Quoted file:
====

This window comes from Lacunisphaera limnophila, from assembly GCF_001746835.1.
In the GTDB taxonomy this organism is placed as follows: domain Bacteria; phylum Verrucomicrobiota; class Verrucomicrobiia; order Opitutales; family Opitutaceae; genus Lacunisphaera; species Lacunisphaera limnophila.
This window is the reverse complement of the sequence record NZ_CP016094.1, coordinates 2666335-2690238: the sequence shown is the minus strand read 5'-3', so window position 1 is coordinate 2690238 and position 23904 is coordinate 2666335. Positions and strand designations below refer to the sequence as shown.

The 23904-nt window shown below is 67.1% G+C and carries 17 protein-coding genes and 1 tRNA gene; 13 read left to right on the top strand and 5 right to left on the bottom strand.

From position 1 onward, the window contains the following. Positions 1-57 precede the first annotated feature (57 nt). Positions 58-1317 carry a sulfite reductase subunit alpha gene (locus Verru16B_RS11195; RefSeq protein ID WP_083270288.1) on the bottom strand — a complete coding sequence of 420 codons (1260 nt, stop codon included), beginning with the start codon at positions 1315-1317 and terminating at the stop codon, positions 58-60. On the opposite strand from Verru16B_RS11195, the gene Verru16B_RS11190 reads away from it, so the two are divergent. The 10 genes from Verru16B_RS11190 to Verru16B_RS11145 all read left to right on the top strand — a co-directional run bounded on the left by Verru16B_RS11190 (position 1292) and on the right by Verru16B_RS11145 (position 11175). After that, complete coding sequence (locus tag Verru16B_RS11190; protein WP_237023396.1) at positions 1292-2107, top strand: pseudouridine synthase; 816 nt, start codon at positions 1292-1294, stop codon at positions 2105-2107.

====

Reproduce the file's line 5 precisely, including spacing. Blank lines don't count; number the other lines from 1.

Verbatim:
From position 1 onward, the window contains the following. Positions 1-57 precede the first annotated feature (57 nt). Positions 58-1317 carry a sulfite reductase subunit alpha gene (locus Verru16B_RS11195; RefSeq protein ID WP_083270288.1) on the bottom strand — a complete coding sequence of 420 codons (1260 nt, stop codon included), beginning with the start codon at positions 1315-1317 and terminating at the stop codon, positions 58-60. On the opposite strand from Verru16B_RS11195, the gene Verru16B_RS11190 reads away from it, so the two are divergent. The 10 genes from Verru16B_RS11190 to Verru16B_RS11145 all read left to right on the top strand — a co-directional run bounded on the left by Verru16B_RS11190 (position 1292) and on the right by Verru16B_RS11145 (position 11175). After that, complete coding sequence (locus tag Verru16B_RS11190; protein WP_237023396.1) at positions 1292-2107, top strand: pseudouridine synthase; 816 nt, start codon at positions 1292-1294, stop codon at positions 2105-2107.